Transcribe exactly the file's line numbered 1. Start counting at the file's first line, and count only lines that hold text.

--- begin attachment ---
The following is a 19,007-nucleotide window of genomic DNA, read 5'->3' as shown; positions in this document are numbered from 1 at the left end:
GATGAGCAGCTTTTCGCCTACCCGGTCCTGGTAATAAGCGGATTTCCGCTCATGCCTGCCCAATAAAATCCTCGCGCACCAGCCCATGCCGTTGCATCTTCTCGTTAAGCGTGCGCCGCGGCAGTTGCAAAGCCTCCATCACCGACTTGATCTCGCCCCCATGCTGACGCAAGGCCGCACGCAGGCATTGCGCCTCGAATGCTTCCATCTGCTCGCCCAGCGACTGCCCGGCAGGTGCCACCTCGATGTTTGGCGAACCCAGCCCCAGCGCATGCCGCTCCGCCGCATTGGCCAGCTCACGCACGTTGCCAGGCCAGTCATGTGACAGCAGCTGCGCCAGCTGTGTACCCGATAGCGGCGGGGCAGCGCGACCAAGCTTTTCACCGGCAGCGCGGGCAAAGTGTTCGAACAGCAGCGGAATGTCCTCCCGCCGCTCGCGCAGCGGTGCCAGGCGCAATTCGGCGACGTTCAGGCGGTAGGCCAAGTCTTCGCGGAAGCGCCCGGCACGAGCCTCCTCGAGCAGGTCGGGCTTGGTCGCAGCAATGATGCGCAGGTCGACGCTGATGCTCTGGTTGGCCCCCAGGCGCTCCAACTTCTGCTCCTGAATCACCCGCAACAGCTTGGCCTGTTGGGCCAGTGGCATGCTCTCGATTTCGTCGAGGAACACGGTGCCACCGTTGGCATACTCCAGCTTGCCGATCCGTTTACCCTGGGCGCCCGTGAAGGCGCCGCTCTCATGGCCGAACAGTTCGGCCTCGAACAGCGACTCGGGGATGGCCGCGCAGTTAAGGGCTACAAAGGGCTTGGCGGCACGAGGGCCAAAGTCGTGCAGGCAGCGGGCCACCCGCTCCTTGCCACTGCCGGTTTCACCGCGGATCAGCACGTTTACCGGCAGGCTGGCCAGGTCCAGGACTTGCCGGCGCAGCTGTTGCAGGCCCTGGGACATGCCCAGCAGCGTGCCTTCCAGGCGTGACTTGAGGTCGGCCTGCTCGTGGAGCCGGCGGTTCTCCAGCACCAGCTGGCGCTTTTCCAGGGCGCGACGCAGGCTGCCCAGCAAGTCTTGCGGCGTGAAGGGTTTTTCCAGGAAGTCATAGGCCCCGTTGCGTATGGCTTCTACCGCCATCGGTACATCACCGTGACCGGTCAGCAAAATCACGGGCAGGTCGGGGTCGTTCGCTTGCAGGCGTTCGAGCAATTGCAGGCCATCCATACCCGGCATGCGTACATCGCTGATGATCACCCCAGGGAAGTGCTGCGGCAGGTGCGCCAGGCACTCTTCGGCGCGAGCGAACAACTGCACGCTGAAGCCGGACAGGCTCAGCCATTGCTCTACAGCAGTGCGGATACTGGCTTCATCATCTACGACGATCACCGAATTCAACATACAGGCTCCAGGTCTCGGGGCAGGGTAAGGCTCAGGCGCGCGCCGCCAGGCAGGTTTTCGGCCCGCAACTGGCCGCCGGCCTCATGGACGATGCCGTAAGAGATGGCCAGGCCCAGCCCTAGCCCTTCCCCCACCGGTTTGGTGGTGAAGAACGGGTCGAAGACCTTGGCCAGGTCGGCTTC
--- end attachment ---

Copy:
The following is a 19,007-nucleotide window of genomic DNA, read 5'->3' as shown; positions in this document are numbered from 1 at the left end: